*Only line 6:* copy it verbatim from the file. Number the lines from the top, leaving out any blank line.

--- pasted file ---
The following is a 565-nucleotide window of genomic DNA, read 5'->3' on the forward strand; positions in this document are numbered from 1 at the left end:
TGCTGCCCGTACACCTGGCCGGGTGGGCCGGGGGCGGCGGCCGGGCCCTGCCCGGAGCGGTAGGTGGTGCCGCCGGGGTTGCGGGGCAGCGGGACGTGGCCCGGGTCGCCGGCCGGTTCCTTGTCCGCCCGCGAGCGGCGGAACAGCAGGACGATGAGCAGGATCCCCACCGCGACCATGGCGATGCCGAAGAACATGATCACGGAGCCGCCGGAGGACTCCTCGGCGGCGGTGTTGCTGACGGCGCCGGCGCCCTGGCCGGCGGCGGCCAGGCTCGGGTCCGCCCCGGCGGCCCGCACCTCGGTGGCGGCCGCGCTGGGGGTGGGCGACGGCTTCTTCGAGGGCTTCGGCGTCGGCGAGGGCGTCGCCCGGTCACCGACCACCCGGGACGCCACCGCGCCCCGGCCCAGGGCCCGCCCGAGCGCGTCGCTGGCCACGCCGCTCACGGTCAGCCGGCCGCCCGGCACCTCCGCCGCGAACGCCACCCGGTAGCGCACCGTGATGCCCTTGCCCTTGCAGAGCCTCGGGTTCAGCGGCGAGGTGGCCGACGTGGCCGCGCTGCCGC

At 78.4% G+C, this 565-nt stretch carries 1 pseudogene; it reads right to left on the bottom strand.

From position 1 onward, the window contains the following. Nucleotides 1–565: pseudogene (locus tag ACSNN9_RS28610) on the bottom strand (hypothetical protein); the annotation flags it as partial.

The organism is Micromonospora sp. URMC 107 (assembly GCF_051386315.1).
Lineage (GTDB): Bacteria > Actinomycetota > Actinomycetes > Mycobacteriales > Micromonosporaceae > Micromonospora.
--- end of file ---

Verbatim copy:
Lineage (GTDB): Bacteria > Actinomycetota > Actinomycetes > Mycobacteriales > Micromonosporaceae > Micromonospora.